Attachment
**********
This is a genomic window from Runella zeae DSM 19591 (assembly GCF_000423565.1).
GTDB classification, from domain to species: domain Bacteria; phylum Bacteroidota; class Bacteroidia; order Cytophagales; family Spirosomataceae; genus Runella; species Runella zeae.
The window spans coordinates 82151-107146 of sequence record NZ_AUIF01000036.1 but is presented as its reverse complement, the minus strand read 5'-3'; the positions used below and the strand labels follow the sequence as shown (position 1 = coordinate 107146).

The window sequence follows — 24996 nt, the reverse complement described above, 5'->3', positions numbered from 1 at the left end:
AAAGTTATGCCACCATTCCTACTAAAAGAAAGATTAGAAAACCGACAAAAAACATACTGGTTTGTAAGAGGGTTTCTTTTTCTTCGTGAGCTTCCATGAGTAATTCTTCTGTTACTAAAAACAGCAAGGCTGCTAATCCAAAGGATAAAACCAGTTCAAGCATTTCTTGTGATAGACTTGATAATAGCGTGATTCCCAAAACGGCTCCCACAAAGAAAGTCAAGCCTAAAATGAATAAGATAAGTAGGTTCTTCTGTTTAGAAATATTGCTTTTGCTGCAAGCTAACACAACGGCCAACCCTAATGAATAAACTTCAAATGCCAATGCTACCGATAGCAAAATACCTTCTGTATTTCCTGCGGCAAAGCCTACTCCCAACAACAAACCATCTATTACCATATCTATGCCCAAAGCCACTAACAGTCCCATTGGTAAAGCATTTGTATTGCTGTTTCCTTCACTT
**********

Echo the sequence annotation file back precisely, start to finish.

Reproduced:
This is a genomic window from Runella zeae DSM 19591 (assembly GCF_000423565.1).
GTDB classification, from domain to species: domain Bacteria; phylum Bacteroidota; class Bacteroidia; order Cytophagales; family Spirosomataceae; genus Runella; species Runella zeae.
The window spans coordinates 82151-107146 of sequence record NZ_AUIF01000036.1 but is presented as its reverse complement, the minus strand read 5'-3'; the positions used below and the strand labels follow the sequence as shown (position 1 = coordinate 107146).

The window sequence follows — 24996 nt, the reverse complement described above, 5'->3', positions numbered from 1 at the left end:
AAAGTTATGCCACCATTCCTACTAAAAGAAAGATTAGAAAACCGACAAAAAACATACTGGTTTGTAAGAGGGTTTCTTTTTCTTCGTGAGCTTCCATGAGTAATTCTTCTGTTACTAAAAACAGCAAGGCTGCTAATCCAAAGGATAAAACCAGTTCAAGCATTTCTTGTGATAGACTTGATAATAGCGTGATTCCCAAAACGGCTCCCACAAAGAAAGTCAAGCCTAAAATGAATAAGATAAGTAGGTTCTTCTGTTTAGAAATATTGCTTTTGCTGCAAGCTAACACAACGGCCAACCCTAATGAATAAACTTCAAATGCCAATGCTACCGATAGCAAAATACCTTCTGTATTTCCTGCGGCAAAGCCTACTCCCAACAACAAACCATCTATTACCATATCTATGCCCAAAGCCACTAACAGTCCCATTGGTAAAGCATTTGTATTGCTGTTTCCTTCACTT